This isn’t to say that there’s nowhere online where I am described as an activist or an ally to something or other, mind you. It’s that I very much hesitate to call myself by either of those terms.
I call myself a writer, blogger, soon-to-be-author, speaker, presenter, facilitator, workshop coordinator, quasi-professional ex-Muslim, disrupter of narratives. I claim the titles that relate to my identities: atheist, secular humanist, feminist, queer, woman of color, pansexual, non-monogamous, polyamorous. I might say I engage in activism of some specific type or in some specific context.
I won’t call myself an activist or an ally because I don’t want to fool myself into thinking I’m already there.
I’ve met a lot of people over the years who are well-meaning. Most people are, you know — well-meaning. They think they’re doing the right thing, and maybe they are. They think they’re nice people, and maybe they can be. They think that anyone who criticizes them is a hater with an agenda, and maybe some of them are.
The issue I have is not with labels. I’m a fan of labels. I don’t get how people who “don’t believe” in labels get through life. How do they easily and quickly identify aspects of themselves to people? I’ll never know.
The problem is not with labels that have to do directly with one’s identity, but labels that ride on others’ identities. “Ally” inherently relies on the marginalized identities of others in order to even exist. It’s a way for people not marginalized in that particular way to feel included. They have a word to put on a sticker, button, t-shirt, or pendant, too. In the case of gender and sexual minorities, they can join the LGBTQ alphabet soup with a tacked-on “A” at the end.
Calling oneself an ally means that you’re willing to say that you aren’t against a certain marginalized group. Congratulations. It doesn’t mean that you no longer have unchecked biases — especially when those biases are against groups whose marginalization has nothing to do with the group to which you consider yourself an ally.
The example of this with which I deal most is people who are for same-sex marriage but who express cis-centric, cissexist, and/or transphobic views. “But I voted for gay marriage”, they whine, as if that’s to do at all with the slur or “joke” they just uttered. “But I’m an ally”, they defend.
Truly acting like an ally to a cause isn’t about pledging your allegiance then being absolved forevermore from doing the work. It’s about getting better, doing better, thinking better. It’s about being corrected when you’re wrong more than straight-up bigots because, ostensibly, you’re on this side of things and are interested in doing, getting, and thinking better. It’s about having patience and being forgiving with members of marginalized groups who might not cushion their call-outs and critiques as much as they would with someone who isn’t claiming to be on their side.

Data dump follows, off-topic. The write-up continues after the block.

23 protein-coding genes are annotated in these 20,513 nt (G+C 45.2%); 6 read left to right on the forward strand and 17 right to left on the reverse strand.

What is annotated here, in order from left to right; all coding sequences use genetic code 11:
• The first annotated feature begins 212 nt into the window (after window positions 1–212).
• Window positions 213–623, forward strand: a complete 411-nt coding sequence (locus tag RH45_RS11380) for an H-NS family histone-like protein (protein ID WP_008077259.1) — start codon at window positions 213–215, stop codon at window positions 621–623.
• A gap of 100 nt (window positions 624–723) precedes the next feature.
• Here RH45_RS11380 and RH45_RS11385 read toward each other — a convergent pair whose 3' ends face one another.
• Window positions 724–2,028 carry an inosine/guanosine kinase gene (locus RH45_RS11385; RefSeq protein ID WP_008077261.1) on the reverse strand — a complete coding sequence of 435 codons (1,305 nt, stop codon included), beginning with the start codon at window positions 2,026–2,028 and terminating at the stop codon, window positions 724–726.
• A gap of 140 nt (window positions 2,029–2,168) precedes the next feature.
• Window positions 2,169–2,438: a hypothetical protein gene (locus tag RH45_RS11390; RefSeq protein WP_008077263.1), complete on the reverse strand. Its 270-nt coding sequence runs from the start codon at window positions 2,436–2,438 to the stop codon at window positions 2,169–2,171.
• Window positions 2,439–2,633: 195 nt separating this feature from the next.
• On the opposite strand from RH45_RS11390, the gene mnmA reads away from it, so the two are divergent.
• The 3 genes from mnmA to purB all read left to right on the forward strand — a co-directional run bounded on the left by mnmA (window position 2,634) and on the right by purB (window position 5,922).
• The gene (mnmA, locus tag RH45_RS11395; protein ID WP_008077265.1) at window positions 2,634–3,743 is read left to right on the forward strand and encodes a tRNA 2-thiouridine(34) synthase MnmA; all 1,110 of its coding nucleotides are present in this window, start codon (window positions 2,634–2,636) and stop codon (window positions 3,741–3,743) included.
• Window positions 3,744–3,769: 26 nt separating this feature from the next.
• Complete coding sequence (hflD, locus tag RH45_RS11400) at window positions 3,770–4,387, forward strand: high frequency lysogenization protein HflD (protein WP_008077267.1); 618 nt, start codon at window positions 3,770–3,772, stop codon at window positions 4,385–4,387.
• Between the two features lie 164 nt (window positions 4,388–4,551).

After all, you wanted to be part of this group, right? You wanted a special title, too, right? Intragroup dynamics are always harsher than intergroup ones because the assumption is camaraderie-in-arms.
“Activist” can be just like “ally” when referencing a cause that isn’t directly yours. Even if it’s for your own direct cause, however, that you do activism about it doesn’t mean you are perfect. In fact, you’re likely to be scrutinized more because you’re actively creating change. If the change you are creating is more harmful than helpful, you will need to be told that. And why wouldn’t you want to be told that? Isn’t your end-goal for better things in the world, for the furthering of the cause for which you are an activist?
I try to live these ideals — and fall short of them — every day. Yet, almost daily, I deal with someone unwilling to engage with criticism of any kind at all because they think calling themself an “activist” or “ally” is a shield from criticism. They will often accuse me of thinking I’m perfect because I bring to attention some area of improvement for them. They will take the most civil thing ever said and twist it into me calling them awful terms I would never level against someone who I thought was on my side.
I always want to get better at having people’s backs. I never want to stop improving. I never want to call myself an “ally” or “activist” and happily rest on my laurels. If I do, I have a few people in my life who I’ve authorized to take my Movement career out behind the shed to be shot.